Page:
Senate Democrats want Jeff Sessions to return to Congress to testify on Russia

Democrats on the Judiciary Committee also requested the Department of Justice IG to look into Sessions' recusal

By Sophia Tesfaye

Senior Politics Editor

Published March 3, 2017 11:11PM (EST)

All nine Democrats on the Senate Judiciary Committee requested Republican Chairman Chuck Grassley call Attorney General Jeff Sessions back before the committee after it was revealed that he didn't disclose at least two meetings with the Russian ambassador to the U.S. during his Senate confirmation hearings.

Exactly three weeks after assuming office, President Donald Trump's pick to lead the Department of Justice was forced to recuse himself from any investigation involving the campaign or its ties to Russia. Session's recusal comes after revelations that the attorney general failed to disclose contacts with the Russian ambassador during the former Alabama senator's confirmation hearing.

"He must appear in public before the Senate Judiciary Committee to explain why he twice gave misleading testimony under oath and why he failed to disclose such false testimony until prompted by news reports,'' Sen. Patrick Leahy, D-Vermont, told USA Today.

In his January testimony, Sessions told Sen. Al Franken, D-Minnesota, that he had no communications with Russian government officials. He provided a similar response in writing to Leahy as part of the confirmation process. Facing a torrent of criticism, Sessions has since said the meetings with the Russian envoy were taken in his capacity as a member of the Senate Armed Services Committee and not as a campaign surrogate for then-candidate Trump.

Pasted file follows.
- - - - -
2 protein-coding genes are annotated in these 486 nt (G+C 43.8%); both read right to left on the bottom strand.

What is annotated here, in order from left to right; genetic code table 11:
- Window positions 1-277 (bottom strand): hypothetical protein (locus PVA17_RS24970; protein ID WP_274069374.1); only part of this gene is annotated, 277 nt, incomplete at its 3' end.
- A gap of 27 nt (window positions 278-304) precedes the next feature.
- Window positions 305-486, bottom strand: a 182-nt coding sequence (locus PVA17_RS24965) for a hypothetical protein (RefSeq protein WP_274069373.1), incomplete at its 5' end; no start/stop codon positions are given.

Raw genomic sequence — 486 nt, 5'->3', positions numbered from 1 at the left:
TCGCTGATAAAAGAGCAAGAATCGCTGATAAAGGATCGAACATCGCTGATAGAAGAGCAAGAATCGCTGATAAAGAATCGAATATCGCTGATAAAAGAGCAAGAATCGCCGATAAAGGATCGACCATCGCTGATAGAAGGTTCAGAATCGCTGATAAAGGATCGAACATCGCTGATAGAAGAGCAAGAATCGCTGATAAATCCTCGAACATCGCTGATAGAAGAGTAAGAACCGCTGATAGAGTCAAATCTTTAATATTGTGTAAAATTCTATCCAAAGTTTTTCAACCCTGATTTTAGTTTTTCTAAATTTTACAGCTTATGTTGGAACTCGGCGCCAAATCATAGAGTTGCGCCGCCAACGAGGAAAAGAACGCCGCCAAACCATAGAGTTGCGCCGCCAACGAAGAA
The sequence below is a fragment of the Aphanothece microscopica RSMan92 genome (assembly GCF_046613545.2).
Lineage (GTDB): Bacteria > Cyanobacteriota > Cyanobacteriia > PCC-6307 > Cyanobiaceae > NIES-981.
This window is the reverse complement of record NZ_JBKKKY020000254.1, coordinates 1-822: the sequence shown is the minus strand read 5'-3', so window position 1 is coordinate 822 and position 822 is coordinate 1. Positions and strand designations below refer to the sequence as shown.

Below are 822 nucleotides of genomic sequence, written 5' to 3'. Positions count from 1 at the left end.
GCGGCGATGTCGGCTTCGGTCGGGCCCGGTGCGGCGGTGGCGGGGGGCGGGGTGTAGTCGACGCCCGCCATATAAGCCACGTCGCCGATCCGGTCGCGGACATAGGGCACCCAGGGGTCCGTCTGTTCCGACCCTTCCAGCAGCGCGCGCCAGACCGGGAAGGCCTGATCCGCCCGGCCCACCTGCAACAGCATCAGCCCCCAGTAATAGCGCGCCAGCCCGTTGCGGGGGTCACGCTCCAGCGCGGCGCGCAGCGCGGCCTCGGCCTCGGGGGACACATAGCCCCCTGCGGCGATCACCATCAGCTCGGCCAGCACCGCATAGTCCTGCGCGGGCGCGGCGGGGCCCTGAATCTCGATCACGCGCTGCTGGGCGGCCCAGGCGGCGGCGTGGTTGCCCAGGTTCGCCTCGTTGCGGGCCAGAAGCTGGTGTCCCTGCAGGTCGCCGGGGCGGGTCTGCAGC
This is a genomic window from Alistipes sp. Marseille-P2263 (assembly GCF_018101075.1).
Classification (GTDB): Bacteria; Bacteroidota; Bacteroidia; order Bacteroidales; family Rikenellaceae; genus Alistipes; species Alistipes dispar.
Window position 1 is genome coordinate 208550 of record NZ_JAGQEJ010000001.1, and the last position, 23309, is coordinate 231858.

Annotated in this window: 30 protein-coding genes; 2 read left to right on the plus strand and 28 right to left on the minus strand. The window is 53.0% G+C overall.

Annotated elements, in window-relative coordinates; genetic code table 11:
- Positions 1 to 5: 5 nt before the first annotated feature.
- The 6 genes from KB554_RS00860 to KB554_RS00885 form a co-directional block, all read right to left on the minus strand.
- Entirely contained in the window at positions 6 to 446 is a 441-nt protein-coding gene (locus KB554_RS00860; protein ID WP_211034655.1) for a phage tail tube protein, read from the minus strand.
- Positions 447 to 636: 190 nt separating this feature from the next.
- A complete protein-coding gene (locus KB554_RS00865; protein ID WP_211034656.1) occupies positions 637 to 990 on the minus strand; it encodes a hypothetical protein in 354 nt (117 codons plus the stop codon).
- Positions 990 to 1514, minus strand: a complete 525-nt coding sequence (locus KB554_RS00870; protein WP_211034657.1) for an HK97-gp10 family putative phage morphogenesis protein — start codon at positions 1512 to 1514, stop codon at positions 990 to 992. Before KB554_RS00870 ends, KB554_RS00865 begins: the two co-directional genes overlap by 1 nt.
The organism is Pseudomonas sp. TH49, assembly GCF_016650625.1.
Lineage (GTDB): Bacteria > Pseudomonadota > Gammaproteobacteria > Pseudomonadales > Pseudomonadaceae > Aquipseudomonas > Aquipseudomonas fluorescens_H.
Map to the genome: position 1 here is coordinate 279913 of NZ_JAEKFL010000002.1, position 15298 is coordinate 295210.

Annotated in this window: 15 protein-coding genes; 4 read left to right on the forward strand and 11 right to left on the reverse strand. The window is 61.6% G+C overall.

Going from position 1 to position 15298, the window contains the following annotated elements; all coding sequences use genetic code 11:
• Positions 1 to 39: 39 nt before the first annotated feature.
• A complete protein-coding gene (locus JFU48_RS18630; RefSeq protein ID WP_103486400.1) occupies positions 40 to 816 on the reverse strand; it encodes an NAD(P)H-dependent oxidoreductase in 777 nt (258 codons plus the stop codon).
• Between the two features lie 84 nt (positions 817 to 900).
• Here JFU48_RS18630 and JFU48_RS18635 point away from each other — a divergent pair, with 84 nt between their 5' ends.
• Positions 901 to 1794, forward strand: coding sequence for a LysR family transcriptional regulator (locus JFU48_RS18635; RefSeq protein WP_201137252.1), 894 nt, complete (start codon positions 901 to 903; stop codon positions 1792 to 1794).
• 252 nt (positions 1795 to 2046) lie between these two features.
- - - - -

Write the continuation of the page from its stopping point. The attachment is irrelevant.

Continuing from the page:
"My answer was honest and correct as I understood it,'' Sessions said at a Thursday news conference, promising to send a letter to the Senate Judiciary Committee to "explain this comment for the record."

Instead, Democrats on the Senate Judiciary Committee sent a letter Friday calling Sessions back for another round of testimony before the committee.

Sessions "has to be brought back to the Judiciary committee to answer the questions that he cut off," Connecticut Sen. Richard Blumenthal told MSNBC Thursday. Blumenthal argued that a written letter isn't sufficient because "it is not under oath. It is not subject to questioning."

Blumenthal said that if Sessions fails to provide "a credible explanation" under oath, "he will have to resign."

Virginia Sen. Tim Kaine went further, telling USA Today that if Sessions refuses to return to the committee, "I will call for his resignation.''

The Judiciary Committee's Democrats also asked DOJ's inspector general Michael Horowitz to"conduct a thorough investigation" into Session's decision to recuse himself from any Russia investigation.
"We ask that you consider whether and when the Attorney General consulted with ethics officials or others regarding his involvement in these investigations, his contacts with Russian officials, and his testimony before our Committee during the confirmation process," the senators wrote.


Democrats, however, are in the minority on the committee and hold limited sway to get Sessions to reappear or force an independent commission to look into any talks between the Trump campaign and Russia. The chairman of the Senate Judiciary Committee, Republican Chuck Grassley of Iowa, has already made clear that he has no plans to recall Sessions.

"I appreciate that [Sessions] will be sending a letter to the committee, as I asked him to do, to clear up any confusion regarding his testimony so we can put this issue to bed once and for all," Grassley said after Sessions announced his recusal Thursday.

By Sophia Tesfaye

Sophia Tesfaye is Salon's senior editor for news and politics, and resides in Washington, D.C. You can find her on Twitter at @SophiaTesfaye.

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Attorney General Jeff Sessions Jeff Sessions Senate Democrats